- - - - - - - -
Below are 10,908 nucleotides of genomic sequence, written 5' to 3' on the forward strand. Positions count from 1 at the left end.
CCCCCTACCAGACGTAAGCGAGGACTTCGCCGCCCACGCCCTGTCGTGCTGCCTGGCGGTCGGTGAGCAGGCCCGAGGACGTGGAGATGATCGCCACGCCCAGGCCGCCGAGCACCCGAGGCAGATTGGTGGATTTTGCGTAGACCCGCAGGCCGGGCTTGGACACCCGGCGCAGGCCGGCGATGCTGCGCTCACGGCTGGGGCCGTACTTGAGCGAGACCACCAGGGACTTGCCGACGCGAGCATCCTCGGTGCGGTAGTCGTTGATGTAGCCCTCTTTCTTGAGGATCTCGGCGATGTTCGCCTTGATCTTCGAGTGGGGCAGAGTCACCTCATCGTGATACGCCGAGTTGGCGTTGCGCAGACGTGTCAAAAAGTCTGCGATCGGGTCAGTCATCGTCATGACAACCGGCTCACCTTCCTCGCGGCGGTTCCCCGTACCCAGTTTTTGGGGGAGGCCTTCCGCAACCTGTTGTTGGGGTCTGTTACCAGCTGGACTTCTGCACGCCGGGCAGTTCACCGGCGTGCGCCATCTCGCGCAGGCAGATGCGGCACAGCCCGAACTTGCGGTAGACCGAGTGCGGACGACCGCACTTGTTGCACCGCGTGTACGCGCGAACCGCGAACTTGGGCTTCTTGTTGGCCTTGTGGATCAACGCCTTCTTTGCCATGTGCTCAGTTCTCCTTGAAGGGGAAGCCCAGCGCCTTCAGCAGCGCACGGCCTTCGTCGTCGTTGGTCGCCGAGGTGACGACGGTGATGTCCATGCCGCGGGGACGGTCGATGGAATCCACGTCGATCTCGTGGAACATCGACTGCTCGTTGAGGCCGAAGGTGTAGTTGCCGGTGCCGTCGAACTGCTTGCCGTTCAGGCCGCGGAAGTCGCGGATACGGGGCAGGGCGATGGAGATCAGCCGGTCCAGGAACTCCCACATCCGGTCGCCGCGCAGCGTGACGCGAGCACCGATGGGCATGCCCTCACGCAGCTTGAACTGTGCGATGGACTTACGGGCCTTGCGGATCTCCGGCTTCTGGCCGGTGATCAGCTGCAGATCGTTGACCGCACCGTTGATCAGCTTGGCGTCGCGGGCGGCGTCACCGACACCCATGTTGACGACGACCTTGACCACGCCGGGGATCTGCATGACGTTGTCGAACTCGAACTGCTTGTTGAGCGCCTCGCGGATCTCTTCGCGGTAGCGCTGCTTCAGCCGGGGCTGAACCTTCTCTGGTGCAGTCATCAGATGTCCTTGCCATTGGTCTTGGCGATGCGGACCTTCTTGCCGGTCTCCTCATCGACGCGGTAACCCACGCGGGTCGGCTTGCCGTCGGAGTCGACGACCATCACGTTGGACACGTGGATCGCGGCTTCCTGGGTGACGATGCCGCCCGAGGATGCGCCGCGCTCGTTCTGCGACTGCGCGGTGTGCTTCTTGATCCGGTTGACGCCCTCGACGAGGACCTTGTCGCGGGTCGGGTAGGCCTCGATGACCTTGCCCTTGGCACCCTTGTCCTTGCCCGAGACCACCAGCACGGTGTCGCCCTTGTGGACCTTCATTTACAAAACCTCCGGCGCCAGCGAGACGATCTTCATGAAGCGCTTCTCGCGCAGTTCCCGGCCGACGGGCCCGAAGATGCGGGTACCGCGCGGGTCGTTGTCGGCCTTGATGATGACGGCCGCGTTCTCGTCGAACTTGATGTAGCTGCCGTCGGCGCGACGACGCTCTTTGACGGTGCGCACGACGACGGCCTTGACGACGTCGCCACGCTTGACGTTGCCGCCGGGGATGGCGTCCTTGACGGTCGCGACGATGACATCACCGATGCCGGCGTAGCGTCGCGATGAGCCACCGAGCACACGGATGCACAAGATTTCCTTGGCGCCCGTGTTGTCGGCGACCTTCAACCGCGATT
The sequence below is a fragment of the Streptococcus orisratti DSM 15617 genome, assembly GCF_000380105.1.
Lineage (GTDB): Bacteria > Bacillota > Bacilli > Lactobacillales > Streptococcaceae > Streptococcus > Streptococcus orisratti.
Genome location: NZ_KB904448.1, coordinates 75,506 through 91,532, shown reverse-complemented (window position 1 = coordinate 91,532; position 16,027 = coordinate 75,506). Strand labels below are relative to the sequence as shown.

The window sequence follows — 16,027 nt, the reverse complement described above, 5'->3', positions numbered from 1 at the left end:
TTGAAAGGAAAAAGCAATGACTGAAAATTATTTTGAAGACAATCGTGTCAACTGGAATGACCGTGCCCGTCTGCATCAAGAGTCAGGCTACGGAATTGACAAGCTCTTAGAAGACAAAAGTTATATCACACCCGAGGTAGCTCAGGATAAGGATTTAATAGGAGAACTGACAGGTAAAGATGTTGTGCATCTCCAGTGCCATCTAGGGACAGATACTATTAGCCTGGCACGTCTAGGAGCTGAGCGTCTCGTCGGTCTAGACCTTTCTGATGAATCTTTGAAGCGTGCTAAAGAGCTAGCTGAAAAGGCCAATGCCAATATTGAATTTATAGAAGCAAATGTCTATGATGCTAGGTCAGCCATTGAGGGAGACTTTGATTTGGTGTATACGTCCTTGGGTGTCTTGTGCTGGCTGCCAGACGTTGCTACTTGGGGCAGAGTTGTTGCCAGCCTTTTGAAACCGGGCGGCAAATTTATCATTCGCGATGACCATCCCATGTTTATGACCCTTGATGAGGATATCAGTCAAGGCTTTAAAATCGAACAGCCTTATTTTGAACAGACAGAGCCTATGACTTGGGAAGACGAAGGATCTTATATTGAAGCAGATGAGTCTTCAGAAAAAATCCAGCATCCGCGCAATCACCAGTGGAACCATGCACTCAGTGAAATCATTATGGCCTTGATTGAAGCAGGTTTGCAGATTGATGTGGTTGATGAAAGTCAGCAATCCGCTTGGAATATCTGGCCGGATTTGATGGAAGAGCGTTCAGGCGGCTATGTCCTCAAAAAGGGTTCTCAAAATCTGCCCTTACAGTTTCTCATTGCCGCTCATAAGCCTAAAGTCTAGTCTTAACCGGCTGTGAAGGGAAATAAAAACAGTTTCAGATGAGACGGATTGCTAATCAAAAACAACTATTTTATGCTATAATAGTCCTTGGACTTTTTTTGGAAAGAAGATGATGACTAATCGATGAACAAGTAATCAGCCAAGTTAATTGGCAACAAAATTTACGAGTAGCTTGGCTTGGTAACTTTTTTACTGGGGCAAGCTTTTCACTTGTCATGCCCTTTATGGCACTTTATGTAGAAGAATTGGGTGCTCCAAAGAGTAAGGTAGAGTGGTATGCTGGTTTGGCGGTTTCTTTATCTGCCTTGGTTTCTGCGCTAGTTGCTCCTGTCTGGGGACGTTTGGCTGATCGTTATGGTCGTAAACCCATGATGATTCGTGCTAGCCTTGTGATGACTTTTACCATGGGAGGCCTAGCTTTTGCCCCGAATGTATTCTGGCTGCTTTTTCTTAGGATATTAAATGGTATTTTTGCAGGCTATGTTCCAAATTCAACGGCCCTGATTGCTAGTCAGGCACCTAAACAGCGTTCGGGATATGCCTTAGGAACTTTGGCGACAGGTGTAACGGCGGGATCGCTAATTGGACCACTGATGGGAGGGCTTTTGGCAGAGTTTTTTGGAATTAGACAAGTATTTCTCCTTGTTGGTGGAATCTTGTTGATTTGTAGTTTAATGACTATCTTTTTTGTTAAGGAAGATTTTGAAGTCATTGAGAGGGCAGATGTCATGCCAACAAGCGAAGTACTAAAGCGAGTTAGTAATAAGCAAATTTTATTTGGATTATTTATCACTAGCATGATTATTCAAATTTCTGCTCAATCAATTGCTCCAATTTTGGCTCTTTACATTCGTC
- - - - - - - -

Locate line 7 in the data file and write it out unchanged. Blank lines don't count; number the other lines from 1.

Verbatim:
TTGAAAGGAAAAAGCAATGACTGAAAATTATTTTGAAGACAATCGTGTCAACTGGAATGACCGTGCCCGTCTGCATCAAGAGTCAGGCTACGGAATTGACAAGCTCTTAGAAGACAAAAGTTATATCACACCCGAGGTAGCTCAGGATAAGGATTTAATAGGAGAACTGACAGGTAAAGATGTTGTGCATCTCCAGTGCCATCTAGGGACAGATACTATTAGCCTGGCACGTCTAGGAGCTGAGCGTCTCGTCGGTCTAGACCTTTCTGATGAATCTTTGAAGCGTGCTAAAGAGCTAGCTGAAAAGGCCAATGCCAATATTGAATTTATAGAAGCAAATGTCTATGATGCTAGGTCAGCCATTGAGGGAGACTTTGATTTGGTGTATACGTCCTTGGGTGTCTTGTGCTGGCTGCCAGACGTTGCTACTTGGGGCAGAGTTGTTGCCAGCCTTTTGAAACCGGGCGGCAAATTTATCATTCGCGATGACCATCCCATGTTTATGACCCTTGATGAGGATATCAGTCAAGGCTTTAAAATCGAACAGCCTTATTTTGAACAGACAGAGCCTATGACTTGGGAAGACGAAGGATCTTATATTGAAGCAGATGAGTCTTCAGAAAAAATCCAGCATCCGCGCAATCACCAGTGGAACCATGCACTCAGTGAAATCATTATGGCCTTGATTGAAGCAGGTTTGCAGATTGATGTGGTTGATGAAAGTCAGCAATCCGCTTGGAATATCTGGCCGGATTTGATGGAAGAGCGTTCAGGCGGCTATGTCCTCAAAAAGGGTTCTCAAAATCTGCCCTTACAGTTTCTCATTGCCGCTCATAAGCCTAAAGTCTAGTCTTAACCGGCTGTGAAGGGAAATAAAAACAGTTTCAGATGAGACGGATTGCTAATCAAAAACAACTATTTTATGCTATAATAGTCCTTGGACTTTTTTTGGAAAGAAGATGATGACTAATCGATGAACAAGTAATCAGCCAAGTTAATTGGCAACAAAATTTACGAGTAGCTTGGCTTGGTAACTTTTTTACTGGGGCAAGCTTTTCACTTGTCATGCCCTTTATGGCACTTTATGTAGAAGAATTGGGTGCTCCAAAGAGTAAGGTAGAGTGGTATGCTGGTTTGGCGGTTTCTTTATCTGCCTTGGTTTCTGCGCTAGTTGCTCCTGTCTGGGGACGTTTGGCTGATCGTTATGGTCGTAAACCCATGATGATTCGTGCTAGCCTTGTGATGACTTTTACCATGGGAGGCCTAGCTTTTGCCCCGAATGTATTCTGGCTGCTTTTTCTTAGGATATTAAATGGTATTTTTGCAGGCTATGTTCCAAATTCAACGGCCCTGATTGCTAGTCAGGCACCTAAACAGCGTTCGGGATATGCCTTAGGAACTTTGGCGACAGGTGTAACGGCGGGATCGCTAATTGGACCACTGATGGGAGGGCTTTTGGCAGAGTTTTTTGGAATTAGACAAGTATTTCTCCTTGTTGGTGGAATCTTGTTGATTTGTAGTTTAATGACTATCTTTTTTGTTAAGGAAGATTTTGAAGTCATTGAGAGGGCAGATGTCATGCCAACAAGCGAAGTACTAAAGCGAGTTAGTAATAAGCAAATTTTATTTGGATTATTTATCACTAGCATGATTATTCAAATTTCTGCTCAATCAATTGCTCCAATTTTGGCTCTTTACATTCGTC